AIHce 2019: Q&A with Laura Hallett
Please read below for more information from Ms. Laura Hallet on her AIHce presentation.
1. What was the title of your presentation?
Hazard Characterization of a Food Truck Work Environment
2. What was the scope of your research?
The objective of our research was to evaluate ambient concentrations of carbon monoxide (CO), ultrafine particulate matter (UFPM), carbon dioxide (CO2) as well as temperature, relative humidity, and sound pressure levels at various locations inside and outside of a food truck. Food truck workers are posed with hazards similar to those found in full-scale commercial kitchens, but few regulations for food truck operators are specific to mitigating operators’ exposures to physical or chemical hazards.
3. What did you find?
Potential hazards that we identified during the study included heat stress, walking and working surfaces, physical hazards, such as hot surfaces and sharp objects, and, to a lesser extent, carbon monoxide exposure from fuel sources. The temperature in the zone closest to the grill, reached a maximum of 124 °F (51.1 °C), which is well above the ACGIH Threshold Limit Values and the OSHA Action Limits for heat stress exposure, irrespective of metabolic work rate. We found that ultrafine particulate matter concentrations were 9- and 11-fold higher and carbon monoxide concentrations were 43- and 45-fold higher than the background concentrations in non-cooking and cooking zones, respectively. Although the geometric mean concentrations for both regions inside the truck were below applicable OELs, further investigation into CO concentrations present during different ventilation conditions may be warranted.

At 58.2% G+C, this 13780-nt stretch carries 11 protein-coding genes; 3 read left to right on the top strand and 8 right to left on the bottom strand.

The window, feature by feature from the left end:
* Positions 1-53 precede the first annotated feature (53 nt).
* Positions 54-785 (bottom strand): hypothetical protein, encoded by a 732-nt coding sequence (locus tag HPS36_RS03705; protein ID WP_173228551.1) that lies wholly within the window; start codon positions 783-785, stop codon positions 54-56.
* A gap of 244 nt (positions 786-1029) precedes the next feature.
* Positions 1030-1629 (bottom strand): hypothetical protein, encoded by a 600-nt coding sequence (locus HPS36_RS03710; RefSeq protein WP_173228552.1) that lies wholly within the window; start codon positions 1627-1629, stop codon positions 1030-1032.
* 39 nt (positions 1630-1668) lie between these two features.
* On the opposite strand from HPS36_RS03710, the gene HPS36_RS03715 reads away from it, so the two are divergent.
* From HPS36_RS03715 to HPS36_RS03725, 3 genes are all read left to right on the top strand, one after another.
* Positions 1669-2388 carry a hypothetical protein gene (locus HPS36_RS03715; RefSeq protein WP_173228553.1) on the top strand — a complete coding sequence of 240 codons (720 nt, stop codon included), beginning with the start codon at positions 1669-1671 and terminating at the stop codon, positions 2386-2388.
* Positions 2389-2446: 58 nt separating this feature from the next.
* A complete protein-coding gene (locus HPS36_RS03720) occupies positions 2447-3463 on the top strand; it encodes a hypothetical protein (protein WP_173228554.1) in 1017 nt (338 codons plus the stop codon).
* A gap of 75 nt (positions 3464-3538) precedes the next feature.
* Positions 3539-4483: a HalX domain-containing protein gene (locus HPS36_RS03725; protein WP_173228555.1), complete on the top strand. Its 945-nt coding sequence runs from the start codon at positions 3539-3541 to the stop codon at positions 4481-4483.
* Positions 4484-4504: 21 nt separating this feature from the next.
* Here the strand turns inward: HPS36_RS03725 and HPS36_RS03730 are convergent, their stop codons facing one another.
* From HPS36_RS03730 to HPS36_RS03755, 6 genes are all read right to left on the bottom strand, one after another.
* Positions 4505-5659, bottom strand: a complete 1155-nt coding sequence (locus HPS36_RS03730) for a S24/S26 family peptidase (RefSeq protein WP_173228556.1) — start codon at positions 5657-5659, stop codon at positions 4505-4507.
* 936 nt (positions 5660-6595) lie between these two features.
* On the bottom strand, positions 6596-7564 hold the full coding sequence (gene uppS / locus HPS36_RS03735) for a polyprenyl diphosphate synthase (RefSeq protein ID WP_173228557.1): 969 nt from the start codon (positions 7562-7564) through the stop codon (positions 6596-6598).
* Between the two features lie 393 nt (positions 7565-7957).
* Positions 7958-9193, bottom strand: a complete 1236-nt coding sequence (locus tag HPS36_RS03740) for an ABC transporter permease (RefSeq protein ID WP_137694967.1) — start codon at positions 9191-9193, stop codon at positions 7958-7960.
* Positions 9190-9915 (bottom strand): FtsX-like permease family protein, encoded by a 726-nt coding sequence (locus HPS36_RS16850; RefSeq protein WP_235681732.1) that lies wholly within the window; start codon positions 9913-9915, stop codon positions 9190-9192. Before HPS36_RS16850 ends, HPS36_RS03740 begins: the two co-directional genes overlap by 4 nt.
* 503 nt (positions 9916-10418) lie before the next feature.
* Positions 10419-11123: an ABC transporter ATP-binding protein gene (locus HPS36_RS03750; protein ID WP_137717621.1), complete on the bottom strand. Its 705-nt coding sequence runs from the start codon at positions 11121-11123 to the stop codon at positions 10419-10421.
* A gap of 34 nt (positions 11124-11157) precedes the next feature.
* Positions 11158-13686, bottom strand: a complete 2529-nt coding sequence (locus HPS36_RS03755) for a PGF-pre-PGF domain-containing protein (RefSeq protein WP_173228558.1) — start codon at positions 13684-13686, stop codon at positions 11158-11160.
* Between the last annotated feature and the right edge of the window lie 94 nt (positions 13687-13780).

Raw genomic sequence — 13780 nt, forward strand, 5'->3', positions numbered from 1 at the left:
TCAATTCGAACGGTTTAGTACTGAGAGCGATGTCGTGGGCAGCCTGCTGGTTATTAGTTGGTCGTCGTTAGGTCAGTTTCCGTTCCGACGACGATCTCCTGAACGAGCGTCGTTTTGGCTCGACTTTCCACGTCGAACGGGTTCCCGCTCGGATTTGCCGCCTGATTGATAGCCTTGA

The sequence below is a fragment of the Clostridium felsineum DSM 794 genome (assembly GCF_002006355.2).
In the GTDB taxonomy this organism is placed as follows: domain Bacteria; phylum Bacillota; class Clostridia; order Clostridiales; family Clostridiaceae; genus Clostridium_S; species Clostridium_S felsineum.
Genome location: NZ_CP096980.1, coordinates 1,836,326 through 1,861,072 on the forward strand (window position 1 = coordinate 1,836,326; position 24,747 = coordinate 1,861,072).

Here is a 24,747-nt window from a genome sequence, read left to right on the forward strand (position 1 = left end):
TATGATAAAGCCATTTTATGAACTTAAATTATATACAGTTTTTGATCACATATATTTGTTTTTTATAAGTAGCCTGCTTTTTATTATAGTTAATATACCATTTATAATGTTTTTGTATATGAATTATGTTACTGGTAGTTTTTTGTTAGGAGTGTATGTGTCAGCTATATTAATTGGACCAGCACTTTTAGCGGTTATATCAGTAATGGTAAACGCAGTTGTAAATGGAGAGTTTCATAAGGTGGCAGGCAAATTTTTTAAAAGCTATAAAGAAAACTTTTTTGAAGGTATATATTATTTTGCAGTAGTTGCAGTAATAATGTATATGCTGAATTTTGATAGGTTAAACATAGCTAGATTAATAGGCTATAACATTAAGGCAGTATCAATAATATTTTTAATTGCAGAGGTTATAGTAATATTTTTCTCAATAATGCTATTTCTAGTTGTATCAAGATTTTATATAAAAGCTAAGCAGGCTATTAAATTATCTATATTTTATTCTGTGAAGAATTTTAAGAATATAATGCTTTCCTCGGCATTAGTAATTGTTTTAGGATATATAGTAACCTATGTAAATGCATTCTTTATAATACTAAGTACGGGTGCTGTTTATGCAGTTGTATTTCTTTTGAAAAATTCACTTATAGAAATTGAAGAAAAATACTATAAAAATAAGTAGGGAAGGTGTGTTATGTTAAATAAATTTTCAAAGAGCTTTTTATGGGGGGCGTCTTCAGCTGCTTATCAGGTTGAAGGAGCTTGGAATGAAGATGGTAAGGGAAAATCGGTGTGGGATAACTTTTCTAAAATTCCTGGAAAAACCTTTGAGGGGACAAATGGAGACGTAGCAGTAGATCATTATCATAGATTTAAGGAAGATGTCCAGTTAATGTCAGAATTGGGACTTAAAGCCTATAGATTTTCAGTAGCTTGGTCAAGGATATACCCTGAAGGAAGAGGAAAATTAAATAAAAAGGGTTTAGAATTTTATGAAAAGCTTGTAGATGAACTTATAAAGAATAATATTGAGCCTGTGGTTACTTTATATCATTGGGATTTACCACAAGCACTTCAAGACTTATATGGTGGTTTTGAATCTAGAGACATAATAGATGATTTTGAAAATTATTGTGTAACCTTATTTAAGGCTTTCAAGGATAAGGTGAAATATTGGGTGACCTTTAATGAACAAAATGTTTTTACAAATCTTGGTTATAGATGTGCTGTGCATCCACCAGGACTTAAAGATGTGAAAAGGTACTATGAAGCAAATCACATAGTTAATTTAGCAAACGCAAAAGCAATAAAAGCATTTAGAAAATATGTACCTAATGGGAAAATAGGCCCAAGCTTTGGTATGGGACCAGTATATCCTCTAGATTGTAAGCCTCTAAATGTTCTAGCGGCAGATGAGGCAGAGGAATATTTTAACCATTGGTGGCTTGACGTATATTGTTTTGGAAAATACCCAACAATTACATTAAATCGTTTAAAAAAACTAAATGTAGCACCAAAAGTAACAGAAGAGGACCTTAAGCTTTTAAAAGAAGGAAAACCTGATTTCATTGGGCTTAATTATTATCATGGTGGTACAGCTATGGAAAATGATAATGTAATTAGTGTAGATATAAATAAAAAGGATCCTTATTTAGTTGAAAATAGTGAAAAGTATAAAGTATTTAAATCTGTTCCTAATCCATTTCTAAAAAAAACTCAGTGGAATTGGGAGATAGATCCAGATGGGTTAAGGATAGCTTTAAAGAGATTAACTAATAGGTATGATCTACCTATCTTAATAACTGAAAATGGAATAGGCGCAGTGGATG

4. What are the next steps / what other research is needed?
Additional analysis will be performed to evaluate differences in potential worker exposures by day and within each shift. Future research on food trucks should be conducted to better characterize the performance of local exhaust ventilation systems that are retrofitted for use in food trucks.